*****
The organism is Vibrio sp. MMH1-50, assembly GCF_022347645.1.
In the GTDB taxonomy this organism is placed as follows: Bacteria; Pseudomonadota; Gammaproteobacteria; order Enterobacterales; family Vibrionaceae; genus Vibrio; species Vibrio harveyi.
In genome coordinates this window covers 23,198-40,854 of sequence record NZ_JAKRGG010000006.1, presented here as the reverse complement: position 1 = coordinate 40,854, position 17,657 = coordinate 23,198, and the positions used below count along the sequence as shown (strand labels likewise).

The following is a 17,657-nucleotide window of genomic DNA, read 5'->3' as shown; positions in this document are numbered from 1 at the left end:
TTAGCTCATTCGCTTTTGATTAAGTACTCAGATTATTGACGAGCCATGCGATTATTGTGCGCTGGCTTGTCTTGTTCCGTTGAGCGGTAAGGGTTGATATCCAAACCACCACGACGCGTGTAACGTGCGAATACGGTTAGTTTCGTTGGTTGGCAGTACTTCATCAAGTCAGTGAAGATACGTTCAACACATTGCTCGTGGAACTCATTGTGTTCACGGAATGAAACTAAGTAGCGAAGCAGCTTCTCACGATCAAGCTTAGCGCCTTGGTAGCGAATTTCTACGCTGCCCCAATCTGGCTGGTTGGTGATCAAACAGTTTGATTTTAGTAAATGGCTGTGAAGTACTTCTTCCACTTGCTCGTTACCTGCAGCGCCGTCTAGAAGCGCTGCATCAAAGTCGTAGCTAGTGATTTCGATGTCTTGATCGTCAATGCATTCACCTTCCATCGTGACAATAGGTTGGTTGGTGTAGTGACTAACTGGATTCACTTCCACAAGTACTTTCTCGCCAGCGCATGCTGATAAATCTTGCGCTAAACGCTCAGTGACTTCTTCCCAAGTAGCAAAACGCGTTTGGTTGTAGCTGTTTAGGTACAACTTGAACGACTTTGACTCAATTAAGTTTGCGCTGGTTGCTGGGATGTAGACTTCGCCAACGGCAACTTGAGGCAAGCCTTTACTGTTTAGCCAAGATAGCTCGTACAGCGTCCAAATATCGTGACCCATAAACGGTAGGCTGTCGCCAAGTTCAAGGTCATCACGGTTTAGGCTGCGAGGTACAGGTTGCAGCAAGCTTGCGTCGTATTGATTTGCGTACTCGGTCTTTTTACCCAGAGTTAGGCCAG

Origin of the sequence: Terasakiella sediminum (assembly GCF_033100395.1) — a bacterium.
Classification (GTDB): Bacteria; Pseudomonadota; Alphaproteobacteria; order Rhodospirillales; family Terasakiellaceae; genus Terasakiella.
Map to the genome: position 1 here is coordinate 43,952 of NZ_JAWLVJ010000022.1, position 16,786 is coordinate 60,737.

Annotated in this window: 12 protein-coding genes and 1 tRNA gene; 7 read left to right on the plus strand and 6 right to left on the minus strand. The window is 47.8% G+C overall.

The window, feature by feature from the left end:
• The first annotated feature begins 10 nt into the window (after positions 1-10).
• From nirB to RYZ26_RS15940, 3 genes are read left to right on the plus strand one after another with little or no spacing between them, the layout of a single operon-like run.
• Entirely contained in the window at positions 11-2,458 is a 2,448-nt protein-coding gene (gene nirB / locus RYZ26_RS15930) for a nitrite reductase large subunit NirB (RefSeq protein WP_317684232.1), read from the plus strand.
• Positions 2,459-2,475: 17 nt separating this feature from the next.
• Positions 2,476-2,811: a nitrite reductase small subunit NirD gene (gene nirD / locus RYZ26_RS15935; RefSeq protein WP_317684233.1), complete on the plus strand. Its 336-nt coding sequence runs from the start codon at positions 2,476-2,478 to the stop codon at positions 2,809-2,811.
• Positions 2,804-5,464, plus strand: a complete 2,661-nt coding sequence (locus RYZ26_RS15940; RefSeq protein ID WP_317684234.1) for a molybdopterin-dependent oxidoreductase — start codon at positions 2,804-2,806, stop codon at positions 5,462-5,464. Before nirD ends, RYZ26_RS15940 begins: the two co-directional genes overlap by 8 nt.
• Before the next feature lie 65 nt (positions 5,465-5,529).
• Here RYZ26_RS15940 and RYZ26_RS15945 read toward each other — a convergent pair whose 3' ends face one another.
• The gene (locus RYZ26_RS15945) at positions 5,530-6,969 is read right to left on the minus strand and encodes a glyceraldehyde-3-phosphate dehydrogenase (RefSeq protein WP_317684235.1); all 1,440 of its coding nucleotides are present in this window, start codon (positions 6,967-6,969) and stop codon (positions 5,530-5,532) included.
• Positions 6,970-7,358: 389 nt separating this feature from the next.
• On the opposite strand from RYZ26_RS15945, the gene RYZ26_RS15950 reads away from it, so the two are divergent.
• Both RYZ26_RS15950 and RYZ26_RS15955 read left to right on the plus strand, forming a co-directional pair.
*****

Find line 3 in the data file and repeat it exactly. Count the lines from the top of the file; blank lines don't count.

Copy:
In genome coordinates this window covers 23,198-40,854 of sequence record NZ_JAKRGG010000006.1, presented here as the reverse complement: position 1 = coordinate 40,854, position 17,657 = coordinate 23,198, and the positions used below count along the sequence as shown (strand labels likewise).